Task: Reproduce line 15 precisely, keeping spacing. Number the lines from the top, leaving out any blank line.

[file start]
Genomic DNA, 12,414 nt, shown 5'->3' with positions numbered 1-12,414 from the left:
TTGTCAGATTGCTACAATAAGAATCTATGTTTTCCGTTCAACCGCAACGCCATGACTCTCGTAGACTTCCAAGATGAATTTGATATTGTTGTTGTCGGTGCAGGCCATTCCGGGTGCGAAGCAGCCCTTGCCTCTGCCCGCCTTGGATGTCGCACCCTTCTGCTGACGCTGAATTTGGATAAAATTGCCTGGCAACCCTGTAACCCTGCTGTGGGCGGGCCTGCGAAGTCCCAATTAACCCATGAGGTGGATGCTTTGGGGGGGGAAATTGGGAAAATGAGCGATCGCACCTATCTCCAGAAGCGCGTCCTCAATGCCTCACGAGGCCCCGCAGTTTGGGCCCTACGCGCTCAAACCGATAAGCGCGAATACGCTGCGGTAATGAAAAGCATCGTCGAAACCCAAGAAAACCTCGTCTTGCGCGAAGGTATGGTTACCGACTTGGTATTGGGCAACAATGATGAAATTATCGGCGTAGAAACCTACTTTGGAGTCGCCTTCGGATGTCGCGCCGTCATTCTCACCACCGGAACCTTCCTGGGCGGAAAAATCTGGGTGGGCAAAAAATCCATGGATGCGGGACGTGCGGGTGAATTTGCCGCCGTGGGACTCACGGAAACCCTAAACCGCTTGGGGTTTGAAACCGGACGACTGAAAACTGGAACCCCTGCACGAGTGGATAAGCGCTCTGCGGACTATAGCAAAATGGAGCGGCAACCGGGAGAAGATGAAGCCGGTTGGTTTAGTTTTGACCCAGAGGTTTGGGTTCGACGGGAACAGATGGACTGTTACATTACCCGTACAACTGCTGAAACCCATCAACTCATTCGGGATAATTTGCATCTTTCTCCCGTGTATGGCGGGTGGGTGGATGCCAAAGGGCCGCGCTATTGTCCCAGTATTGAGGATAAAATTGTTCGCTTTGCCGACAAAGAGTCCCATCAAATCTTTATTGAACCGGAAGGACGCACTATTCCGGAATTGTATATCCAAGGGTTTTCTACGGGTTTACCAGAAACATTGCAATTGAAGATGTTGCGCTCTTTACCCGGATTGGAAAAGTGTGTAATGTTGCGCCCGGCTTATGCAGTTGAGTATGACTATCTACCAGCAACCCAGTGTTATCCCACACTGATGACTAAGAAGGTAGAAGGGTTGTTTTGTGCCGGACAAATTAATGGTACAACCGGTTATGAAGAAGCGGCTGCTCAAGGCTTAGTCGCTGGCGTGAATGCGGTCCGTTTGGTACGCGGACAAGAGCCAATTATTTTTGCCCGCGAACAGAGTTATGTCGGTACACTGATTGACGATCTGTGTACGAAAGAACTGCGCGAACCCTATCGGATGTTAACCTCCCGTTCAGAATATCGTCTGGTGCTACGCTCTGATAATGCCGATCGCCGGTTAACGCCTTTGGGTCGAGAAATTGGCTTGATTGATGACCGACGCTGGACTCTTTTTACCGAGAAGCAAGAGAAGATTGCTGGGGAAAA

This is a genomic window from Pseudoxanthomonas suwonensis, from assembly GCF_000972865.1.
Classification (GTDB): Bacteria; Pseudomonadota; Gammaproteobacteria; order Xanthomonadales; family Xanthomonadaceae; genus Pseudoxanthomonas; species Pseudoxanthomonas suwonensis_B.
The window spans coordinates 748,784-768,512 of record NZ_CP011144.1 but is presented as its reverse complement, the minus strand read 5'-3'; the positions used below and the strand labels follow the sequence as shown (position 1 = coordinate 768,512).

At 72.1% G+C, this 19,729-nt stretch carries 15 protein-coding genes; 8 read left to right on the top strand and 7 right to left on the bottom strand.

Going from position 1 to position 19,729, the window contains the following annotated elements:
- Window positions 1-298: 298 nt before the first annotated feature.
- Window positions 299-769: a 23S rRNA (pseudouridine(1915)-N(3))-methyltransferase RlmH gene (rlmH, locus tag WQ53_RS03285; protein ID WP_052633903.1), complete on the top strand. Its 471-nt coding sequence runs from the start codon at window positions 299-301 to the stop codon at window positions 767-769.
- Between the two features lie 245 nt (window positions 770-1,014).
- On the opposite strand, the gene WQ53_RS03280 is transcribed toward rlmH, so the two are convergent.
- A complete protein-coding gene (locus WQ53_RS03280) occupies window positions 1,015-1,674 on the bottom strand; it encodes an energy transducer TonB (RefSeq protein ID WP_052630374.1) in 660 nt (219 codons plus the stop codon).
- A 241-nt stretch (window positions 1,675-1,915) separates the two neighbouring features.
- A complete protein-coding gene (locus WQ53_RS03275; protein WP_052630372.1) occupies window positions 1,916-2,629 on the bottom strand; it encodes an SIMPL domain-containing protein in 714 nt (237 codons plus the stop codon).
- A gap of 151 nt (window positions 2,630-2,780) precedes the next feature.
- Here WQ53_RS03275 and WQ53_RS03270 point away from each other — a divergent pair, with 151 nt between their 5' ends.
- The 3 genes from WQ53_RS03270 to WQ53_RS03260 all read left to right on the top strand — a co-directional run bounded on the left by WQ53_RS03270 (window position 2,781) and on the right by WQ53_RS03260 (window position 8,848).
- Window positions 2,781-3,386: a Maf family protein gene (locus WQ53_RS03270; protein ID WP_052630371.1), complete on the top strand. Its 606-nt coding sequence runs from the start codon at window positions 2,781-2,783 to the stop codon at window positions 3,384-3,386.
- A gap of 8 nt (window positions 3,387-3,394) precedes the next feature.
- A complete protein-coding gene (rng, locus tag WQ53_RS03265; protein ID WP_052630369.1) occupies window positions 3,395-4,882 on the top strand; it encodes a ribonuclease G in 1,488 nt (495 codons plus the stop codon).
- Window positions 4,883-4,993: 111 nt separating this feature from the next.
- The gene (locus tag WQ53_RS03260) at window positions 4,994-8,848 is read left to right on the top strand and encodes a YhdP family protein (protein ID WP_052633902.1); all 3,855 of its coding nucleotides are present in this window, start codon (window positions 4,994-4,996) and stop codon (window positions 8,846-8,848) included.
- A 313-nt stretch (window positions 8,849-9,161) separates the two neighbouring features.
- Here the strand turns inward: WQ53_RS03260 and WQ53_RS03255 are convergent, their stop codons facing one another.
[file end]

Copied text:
- A gap of 151 nt (window positions 2,630-2,780) precedes the next feature.